Eni strikes 30 Tcf gas giant offshore Egypt in biggest Mediterranean find

Sep 01, 2015 12:00 AM

Italy's Eni has announced the discovery offshore Egypt of what it believes is the largest gas field ever found in the Mediterranean Sea, a region already renowned for its massive deep gas deposits.

In a statement Sunday, Eni said it had made a "world class supergiant gas discovery" at its Zohr prospect in deep water offshore Egypt.

"According to the well and seismic information available, the discovery could hold a potential of 30 Tcf (5.5 billion barrels of oil equivalent) covering an area of about 100 sq km," the company said.

"Zohr is the largest gas discovery ever made in Egypt and in the Mediterranean Sea and could become one of the world's largest natural-gas finds.
This exploration success will give a major contribution in satisfying Egypt's natural gas demand for decades," it continued.

Eni said it would immediately appraise the field with the aim of accelerating development.

GAME-CHANGER FOR EGYPT
Company CEO Claudio Descalzi on Saturday traveled to Egypt to discuss the discovery with Egypt's president, prime minister and petroleum minister.

"This historic discovery will be able to transform the energy scenario of Egypt in which we have been welcomed for over 60 years," Descalzi said in Eni's statement.

Egyptian news sources quoted him as saying the discovery would bring "a pivotal shift in the energy scenario in Egypt," which has been struggling with chronic fuel and power shortages since its January 2011 revolution.

They also quoted Eni officials as predicting that Zohr's development could make a significant contribution to Egypt's domestic gas supply within about four years.

Egyptian petroleum ministry spokesman Hambdi Abel-Aziz said Monday that it would normally take 30-36 months to bring a new discovery well to full potential, but the ministry was in talks with Eni on how this timeframe could be shortened.

Egypt's production-sharing agreements allocate a percentage of early output to cover producers' development expenses.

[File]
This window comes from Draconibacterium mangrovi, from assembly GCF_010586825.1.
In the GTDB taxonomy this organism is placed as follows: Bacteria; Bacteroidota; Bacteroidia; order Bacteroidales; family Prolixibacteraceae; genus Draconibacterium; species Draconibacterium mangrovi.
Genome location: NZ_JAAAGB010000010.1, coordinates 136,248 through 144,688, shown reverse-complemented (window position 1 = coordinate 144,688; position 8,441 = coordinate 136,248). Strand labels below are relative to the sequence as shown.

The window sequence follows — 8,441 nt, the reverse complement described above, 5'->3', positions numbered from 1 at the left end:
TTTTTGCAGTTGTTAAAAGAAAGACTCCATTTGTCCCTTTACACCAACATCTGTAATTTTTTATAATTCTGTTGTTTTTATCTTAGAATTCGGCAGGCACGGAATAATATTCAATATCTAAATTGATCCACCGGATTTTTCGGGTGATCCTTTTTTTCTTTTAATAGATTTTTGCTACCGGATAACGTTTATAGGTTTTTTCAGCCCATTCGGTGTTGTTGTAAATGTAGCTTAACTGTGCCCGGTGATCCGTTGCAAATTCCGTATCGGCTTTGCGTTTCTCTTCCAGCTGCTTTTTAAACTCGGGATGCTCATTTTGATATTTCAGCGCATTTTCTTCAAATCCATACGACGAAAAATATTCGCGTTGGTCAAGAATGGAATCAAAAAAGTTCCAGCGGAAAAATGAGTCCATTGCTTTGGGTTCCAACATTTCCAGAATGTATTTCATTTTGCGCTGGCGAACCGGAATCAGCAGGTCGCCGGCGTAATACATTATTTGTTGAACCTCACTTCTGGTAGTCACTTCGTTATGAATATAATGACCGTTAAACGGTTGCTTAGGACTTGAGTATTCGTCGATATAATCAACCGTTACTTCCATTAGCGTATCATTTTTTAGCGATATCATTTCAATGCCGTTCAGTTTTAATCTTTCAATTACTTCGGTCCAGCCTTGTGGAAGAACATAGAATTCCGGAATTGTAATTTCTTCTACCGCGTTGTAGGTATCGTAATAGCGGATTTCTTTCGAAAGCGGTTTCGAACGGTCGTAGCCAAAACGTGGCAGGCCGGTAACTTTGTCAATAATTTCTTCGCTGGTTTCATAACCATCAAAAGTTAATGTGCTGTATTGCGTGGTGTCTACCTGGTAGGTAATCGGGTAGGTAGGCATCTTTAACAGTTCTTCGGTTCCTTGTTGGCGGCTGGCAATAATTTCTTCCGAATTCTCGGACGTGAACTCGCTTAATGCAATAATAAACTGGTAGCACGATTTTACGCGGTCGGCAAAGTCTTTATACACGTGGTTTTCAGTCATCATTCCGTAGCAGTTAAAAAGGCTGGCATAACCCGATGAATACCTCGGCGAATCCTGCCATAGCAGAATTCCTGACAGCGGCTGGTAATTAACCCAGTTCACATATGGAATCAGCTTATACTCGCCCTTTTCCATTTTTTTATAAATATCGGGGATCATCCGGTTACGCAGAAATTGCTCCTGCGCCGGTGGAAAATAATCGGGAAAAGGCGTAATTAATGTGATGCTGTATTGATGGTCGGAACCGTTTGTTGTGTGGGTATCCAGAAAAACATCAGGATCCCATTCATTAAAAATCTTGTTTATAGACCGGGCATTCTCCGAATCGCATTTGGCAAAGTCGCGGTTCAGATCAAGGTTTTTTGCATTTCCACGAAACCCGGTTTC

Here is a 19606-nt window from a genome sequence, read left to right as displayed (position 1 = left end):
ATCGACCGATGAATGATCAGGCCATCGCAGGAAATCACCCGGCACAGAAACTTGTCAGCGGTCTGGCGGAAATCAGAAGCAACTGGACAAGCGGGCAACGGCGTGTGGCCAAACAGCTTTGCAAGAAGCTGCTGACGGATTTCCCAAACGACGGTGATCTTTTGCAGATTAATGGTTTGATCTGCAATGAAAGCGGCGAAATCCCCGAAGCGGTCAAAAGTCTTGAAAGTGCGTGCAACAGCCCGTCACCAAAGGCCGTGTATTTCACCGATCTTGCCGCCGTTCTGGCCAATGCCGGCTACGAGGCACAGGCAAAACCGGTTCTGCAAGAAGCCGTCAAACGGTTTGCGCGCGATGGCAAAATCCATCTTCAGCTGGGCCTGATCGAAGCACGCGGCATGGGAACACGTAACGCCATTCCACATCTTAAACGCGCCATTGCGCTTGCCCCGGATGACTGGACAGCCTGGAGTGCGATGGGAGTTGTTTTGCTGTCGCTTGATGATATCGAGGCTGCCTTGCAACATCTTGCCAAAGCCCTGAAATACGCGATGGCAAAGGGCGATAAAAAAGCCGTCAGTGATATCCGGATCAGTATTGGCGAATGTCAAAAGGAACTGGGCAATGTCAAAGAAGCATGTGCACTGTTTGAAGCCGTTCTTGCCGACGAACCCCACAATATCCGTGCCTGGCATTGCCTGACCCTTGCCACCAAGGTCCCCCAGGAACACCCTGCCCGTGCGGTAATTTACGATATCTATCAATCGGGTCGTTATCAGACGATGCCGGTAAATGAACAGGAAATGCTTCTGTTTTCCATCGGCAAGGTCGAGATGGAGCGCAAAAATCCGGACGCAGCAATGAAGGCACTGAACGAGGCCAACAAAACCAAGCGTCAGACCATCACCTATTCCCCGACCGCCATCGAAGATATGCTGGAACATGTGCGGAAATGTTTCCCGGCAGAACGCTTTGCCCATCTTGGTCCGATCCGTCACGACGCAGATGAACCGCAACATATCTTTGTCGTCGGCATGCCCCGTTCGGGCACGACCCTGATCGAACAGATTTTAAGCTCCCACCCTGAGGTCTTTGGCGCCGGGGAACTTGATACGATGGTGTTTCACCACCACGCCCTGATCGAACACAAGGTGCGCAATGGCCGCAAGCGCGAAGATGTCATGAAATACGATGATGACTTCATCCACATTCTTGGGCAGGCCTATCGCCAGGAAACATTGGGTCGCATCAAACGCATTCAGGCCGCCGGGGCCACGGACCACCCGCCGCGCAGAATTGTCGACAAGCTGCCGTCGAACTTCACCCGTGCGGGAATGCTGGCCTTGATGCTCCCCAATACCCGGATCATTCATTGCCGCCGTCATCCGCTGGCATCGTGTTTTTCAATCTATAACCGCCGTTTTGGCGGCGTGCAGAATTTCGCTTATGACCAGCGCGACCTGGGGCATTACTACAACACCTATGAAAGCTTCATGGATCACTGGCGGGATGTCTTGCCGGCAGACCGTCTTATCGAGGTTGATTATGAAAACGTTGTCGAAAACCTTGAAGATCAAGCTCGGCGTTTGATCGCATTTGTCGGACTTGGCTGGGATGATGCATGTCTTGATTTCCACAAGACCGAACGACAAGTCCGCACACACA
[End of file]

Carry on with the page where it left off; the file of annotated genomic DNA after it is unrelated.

In this case, Eni and its partners would get 35% of the gas produced while state-owned Egyptian Natural Gas Holding Co., or EGAS, would receive the remaining 64%, the spokesman added.

DISCOVERY WELL FINDS OVER 400 METERS OF NET PAY
The discovery well, Zohr 1X NFW, was drilled to a total depth of 4,131 meters, on the way penetrating a 630-meter column of hydrocarbon-bearing carbonate rock of Miocene age with excellent reservoir characteristics, Eni reported.

The reservoir formation included more than 400 meters of net pay, it added.

A deeper Cretaceous formation that would be targeted later with a dedicated well held additional gas potential, the company said.

Descalzi said the Zohr discovery showed that Egypt, which has attracted oil and gas exploration for more than half a century, still held great potential for significant new discoveries.

Egypt was strategic for Eni, meaning that important synergies with existing infrastructure could be exploited to allow a fast production start-up from Zohr, he added.

Eni, through its IEOC Production subsidiary, operates the Shorouk Block, on which the Zohr discovery is located, with a 100% working interest.

The Shorouk Block, also called Block 9, is a very large exploration concession located in Egypt's Eastern Mediterranean waters.

It covers a total area of 3,765 square km with water depths ranging from 1,400 to 1,800 meters.

The block was awarded to Eni in April 2013 as a result of state-owned Egyptian Natural Gas Holding Co.'s (EGAS') 2012 international bidding round.

The Shorouk Block's location puts it within the larger Eastern Mediterranean Basin area which has previously yielded other massive deep gas discoveries.